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Hind Al Soulia - Riyadh - More attempts have been made to flee Lebanon by dangerous boat trips across the Mediterranean to Cyprus in a recent 16-day period than the whole of last year, the UN’s refugee agency said.
The sharp rise in attempted trips reflected the increasing level of desperation in the crisis-hit country.
With an economic collapse, poverty, the pandemic and the trauma of the August explosions that levelled parts of Beirut, scores of Lebanese have risked their lives to reach Cyprus, about 160 kilometres away at its closest point.
Figures from the UN High Commission for Refugees, people in 17 boats tried to reach the island from Lebanon in 2019 with more than 270 people on board, most of them Syrians.
The UNHCR said that of the 22 attempted crossings recorded so far this year, 18 were made between August 29 and September 14.
It said Lebanese made up a "substantial portion" of those trying to flee, compared with "a small minority in previous years".
The UN agency said only eight crossings succeeded this year. Two more boats were reported to have reached Cyprus but this has not been verified.
Five boats were intercepted by Lebanese forces before leaving territorial waters, while others were turned back by Cypriot authorities.
“A number of individuals who had already disembarked in Cyprus have also been returned and readmitted to Lebanon,” a UNHCR official said.
Lebanon and Cyprus, a EU member, have an agreement to stop the route between the two countries being used for illegal migration.
The UNHCR said that as of last week, an estimated 266 people had been returned to Lebanon after unsuccessful crossings this year.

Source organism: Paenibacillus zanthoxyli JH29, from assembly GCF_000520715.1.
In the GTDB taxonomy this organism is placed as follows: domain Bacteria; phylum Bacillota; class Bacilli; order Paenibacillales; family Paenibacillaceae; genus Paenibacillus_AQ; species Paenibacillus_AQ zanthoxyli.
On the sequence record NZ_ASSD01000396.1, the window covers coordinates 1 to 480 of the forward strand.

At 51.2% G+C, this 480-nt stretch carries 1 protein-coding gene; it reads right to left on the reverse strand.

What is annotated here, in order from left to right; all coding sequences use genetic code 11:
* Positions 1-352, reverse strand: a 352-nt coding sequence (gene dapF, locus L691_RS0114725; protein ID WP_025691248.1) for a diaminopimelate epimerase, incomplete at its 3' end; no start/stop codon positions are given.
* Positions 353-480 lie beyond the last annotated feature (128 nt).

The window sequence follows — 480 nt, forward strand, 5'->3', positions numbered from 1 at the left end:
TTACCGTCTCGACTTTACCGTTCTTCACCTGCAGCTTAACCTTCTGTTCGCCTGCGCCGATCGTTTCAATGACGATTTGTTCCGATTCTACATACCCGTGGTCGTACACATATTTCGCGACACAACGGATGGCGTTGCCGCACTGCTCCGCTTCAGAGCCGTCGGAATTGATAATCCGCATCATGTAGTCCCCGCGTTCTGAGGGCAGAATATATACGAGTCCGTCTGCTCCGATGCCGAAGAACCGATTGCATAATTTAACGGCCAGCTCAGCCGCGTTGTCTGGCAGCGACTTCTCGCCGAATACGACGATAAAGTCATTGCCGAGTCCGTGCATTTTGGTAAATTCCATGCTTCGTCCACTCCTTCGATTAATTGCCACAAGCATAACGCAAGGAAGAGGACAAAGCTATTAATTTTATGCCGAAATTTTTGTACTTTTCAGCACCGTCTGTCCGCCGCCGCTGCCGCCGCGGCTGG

One recent attempt ended in tragedy when the boat was lost at sea and went around in circles until it ran out of fuel, AP reported..
The trip, which should have taken 40 hours, lasted eight days.
Four adults and two children on the boat died before some men jumped into the sea to swim for help.
The boat was rescued by a UN peacekeeping warship, which handed over those on board to Lebanese authorities.
On local TV, a Lebanese woman who was on the boat wailed as she described holding on to the body of her son, who had died of hunger, for three days before dropping it into the sea.
Six people from that boat remain missing. The civil defence on Monday said they have retrieved the bodies of four people, including a child, after they tried to flee the country by sea on an overloaded dinghy, since Friday. Two of the bodies, one a child, were Lebanese. The other two were a young Indian man and a Syrian man. It is not clear whether they are from the six missing from that one boat, or from other attempted deadly crossings.
“This incident is a tragic reminder of the desperation that an increasing number of people in Lebanon are feeling as they see no way of survival,” the UNHCR said.
“The impact of the deep economic and financial crisis, the Covid-19 pandemic and most recently the Beirut blast are pushing many to the brink.”
The number of attempted crossings is expected to rise.
In previous years most of the boats left between August and November, before the sea became too dangerous.
Updated: September 22, 2020 08:05 AM
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